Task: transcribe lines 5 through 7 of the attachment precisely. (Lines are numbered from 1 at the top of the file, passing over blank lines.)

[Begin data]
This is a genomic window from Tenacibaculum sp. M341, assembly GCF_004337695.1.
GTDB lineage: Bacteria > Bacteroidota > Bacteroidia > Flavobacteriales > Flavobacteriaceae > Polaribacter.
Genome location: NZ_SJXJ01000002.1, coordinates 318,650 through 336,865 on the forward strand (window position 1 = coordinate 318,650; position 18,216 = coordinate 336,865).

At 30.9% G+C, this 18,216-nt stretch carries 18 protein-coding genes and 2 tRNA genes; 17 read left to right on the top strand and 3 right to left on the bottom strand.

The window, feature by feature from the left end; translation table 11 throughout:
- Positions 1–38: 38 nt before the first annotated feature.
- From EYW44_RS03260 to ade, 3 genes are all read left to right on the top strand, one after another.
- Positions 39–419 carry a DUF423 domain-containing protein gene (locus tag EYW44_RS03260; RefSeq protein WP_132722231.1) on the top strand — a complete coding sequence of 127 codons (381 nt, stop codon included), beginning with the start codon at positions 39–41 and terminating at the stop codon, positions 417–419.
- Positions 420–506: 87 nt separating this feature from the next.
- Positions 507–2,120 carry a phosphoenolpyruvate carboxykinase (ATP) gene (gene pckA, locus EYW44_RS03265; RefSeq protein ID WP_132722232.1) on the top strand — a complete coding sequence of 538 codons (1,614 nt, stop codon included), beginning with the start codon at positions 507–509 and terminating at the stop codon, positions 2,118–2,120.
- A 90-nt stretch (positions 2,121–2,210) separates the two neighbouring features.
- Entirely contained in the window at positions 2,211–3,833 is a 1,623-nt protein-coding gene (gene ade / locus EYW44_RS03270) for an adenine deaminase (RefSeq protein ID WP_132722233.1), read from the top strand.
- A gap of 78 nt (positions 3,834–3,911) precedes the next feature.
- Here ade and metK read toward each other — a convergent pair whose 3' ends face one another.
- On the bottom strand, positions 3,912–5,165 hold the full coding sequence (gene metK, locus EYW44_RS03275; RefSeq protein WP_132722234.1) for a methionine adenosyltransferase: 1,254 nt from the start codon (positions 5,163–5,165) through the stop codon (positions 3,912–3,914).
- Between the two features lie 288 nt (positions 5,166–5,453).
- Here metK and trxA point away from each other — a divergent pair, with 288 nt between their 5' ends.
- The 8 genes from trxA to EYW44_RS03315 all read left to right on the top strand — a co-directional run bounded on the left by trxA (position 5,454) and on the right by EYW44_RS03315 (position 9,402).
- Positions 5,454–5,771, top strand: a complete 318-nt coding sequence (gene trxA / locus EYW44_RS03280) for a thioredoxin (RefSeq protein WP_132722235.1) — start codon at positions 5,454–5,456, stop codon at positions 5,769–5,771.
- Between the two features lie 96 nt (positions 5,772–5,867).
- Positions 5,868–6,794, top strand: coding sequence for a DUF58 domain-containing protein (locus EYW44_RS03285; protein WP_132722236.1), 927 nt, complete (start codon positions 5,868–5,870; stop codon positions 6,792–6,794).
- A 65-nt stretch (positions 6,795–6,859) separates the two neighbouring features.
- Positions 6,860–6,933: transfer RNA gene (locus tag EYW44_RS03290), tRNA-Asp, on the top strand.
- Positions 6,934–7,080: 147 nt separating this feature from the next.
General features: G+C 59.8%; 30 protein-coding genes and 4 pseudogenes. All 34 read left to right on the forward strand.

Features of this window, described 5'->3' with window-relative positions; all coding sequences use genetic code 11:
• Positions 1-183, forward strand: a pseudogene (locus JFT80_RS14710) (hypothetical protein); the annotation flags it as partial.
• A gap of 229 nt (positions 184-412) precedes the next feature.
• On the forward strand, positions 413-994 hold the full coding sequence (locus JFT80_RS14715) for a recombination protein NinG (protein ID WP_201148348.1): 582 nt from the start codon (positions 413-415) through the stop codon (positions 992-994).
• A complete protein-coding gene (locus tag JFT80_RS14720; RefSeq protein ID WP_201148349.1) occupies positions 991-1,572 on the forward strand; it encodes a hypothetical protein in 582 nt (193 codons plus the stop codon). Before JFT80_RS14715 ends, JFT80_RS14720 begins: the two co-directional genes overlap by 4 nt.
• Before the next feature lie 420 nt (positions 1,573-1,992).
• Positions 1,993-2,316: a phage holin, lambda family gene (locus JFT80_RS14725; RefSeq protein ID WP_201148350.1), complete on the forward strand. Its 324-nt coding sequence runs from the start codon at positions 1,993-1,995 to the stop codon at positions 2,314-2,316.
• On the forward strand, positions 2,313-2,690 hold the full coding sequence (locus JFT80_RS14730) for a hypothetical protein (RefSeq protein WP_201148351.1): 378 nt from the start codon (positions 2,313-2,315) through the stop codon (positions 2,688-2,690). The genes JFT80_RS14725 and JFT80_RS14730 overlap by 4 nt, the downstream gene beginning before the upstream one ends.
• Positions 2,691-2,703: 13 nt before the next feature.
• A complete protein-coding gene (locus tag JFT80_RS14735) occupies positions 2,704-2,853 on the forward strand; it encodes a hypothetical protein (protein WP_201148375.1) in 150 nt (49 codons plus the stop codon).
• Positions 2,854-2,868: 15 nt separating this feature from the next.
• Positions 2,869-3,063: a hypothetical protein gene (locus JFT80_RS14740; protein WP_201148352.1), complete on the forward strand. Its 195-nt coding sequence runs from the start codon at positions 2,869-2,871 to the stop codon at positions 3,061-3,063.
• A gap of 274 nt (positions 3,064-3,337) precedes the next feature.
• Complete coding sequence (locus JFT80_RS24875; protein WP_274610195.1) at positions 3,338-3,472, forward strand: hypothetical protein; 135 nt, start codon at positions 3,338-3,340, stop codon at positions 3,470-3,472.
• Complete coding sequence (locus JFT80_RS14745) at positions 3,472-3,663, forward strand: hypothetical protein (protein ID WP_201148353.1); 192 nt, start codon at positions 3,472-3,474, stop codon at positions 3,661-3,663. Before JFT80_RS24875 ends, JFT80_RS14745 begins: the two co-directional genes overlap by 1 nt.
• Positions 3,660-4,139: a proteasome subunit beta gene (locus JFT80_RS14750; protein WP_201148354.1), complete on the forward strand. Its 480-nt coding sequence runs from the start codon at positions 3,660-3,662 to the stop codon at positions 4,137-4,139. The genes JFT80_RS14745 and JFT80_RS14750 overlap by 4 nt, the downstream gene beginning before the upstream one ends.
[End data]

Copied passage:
The window, feature by feature from the left end; translation table 11 throughout:
- Positions 1–38: 38 nt before the first annotated feature.
- From EYW44_RS03260 to ade, 3 genes are all read left to right on the top strand, one after another.